true end of the last ice age and a period of relative warmth
- centipedes : Segmented insect with a pair of legs on each segment.
- Cercopithecoidea : primate superfamily of the Old World Monkeys. Members of catarrhine anthropoids, together with the hominoid superfamily. Includes the families Cercopithecidae and Colobidae.
- cereal : wheat, oats, maize, rice, barley, buckwheat and other cereal grain.
- chamoi : a bovid, family Bovidae, also called the goat antelope. Lives in high mountains of Europe and Western Asia.
- chaos theory : a new field of science, chaos science, that investigates the behaviour of complex systems (such as the weather) and randomness (the way smoke eddies and curls) in nature. Chaos can be defined a randomness (unpredictable sequence of events). Chaos theory looks for common principles to different kinds of irregularity. One such principle is that small events have enormous consequences. In complex systems, this translates into an extreme dependence upon initial conditions (Ferguson, 1994). [2: Chaos & Complexity ]; [3: Complexity & Artificial Life Research Concept for Self-Organizing Systems ]; [3: Cornell: chaos & complexity ]; See [1: complexity theory ].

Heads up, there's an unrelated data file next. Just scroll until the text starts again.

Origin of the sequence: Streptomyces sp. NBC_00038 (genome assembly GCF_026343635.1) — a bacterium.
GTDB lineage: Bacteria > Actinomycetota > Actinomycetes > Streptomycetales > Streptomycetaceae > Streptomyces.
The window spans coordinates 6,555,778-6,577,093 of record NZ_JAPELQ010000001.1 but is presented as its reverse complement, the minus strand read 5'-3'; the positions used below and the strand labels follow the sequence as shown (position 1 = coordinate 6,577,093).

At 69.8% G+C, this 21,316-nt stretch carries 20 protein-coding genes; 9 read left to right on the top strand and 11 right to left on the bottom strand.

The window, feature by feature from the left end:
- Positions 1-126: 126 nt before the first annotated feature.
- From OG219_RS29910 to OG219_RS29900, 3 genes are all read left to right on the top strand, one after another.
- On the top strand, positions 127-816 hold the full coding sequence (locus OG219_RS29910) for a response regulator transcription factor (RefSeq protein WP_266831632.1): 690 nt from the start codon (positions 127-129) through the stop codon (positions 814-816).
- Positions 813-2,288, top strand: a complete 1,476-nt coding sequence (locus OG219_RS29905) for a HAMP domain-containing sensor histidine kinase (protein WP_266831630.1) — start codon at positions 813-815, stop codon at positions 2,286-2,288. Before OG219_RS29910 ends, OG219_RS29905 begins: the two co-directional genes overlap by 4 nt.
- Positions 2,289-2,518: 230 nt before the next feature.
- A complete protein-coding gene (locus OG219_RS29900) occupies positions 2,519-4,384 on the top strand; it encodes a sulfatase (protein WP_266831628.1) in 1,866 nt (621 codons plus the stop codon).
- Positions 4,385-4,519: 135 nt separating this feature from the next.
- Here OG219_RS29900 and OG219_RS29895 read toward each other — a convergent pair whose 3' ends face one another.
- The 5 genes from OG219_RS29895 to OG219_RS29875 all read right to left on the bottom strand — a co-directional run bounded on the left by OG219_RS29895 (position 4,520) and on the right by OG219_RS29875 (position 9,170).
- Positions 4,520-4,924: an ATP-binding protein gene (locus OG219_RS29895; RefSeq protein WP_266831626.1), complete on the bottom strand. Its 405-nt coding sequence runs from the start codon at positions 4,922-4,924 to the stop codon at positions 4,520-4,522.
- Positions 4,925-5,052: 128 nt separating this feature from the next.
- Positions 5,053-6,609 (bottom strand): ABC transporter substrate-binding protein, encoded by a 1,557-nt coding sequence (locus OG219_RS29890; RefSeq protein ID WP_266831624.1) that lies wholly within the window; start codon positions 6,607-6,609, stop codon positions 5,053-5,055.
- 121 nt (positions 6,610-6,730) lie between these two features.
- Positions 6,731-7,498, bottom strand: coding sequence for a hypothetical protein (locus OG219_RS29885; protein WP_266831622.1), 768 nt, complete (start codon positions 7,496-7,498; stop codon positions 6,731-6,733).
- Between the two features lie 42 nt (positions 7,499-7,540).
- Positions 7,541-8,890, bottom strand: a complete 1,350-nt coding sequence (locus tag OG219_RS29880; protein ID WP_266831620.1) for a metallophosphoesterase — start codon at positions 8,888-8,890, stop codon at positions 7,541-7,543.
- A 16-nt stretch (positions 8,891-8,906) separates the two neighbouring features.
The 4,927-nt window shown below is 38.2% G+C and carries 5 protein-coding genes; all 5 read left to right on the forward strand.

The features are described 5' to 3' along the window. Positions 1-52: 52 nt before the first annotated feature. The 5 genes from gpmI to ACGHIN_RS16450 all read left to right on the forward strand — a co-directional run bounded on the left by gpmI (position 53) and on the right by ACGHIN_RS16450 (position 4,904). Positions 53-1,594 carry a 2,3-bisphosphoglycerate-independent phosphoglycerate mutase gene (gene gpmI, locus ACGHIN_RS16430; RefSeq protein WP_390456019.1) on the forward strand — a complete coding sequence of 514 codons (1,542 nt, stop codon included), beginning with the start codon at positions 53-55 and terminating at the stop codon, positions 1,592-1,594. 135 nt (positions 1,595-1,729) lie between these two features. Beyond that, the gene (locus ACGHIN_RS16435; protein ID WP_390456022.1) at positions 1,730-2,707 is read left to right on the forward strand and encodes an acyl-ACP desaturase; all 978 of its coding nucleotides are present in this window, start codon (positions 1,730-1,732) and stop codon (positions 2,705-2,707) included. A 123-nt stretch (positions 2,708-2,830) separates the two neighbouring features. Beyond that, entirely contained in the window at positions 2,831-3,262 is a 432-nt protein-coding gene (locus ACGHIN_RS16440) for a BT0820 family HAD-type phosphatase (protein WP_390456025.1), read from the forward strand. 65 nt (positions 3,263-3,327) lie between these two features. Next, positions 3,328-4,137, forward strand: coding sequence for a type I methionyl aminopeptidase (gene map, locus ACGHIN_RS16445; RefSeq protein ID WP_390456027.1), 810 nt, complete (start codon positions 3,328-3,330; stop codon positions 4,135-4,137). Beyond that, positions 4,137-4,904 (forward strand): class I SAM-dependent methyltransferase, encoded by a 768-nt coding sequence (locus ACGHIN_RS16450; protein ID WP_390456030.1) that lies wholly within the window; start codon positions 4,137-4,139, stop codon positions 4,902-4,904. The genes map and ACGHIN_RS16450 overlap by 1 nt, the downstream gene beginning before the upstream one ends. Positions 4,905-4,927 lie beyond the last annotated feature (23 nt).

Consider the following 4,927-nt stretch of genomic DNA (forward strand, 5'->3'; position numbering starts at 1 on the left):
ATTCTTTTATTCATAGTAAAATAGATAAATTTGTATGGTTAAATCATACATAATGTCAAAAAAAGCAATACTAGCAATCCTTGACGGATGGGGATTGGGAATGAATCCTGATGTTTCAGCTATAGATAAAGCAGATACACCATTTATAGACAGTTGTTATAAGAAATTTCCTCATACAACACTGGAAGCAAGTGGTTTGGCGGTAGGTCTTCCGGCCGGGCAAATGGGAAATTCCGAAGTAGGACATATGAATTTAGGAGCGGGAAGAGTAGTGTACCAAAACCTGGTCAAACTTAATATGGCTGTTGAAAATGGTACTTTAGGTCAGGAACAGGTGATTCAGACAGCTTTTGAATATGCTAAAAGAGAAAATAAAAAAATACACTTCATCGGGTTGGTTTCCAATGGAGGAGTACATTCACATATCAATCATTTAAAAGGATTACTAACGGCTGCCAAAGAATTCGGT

- cheetah : [3: Acinonyx jubatus ]; African cat species. Their main habitat is open grassland and woodland savanna. Prey is mostly medium-sized antelopes, such as gazelle and impala.The cheetah is mostly a diurnal hunter, so not competing with nocturnal lions and hyhaenas. Females are solitary wanderers, covering areas of up to 1500m 2 . Males are territorial (often in clalitions of 2 or 3), with ranges of 37.4 km 2 in the Serengeti and larger where the prey is more sparse, such as in Namibia. Males without territories are often nomadic and have a larger home range (777m 2 in the Serengeti). Gestation lasts 90 to 98 days, and females give birth to an average of 3 to 5 cubs. Cubs are independent after an average of 18 months. Females can conceive after 24 months and males are sexually mature after 12 months. In East Africa, about 1 cub in 20 survives, the rest being lost to predators such as lions, fires, and exposure or abandonment when food is scarce.
- chemistry: [3: chemical basis for life ]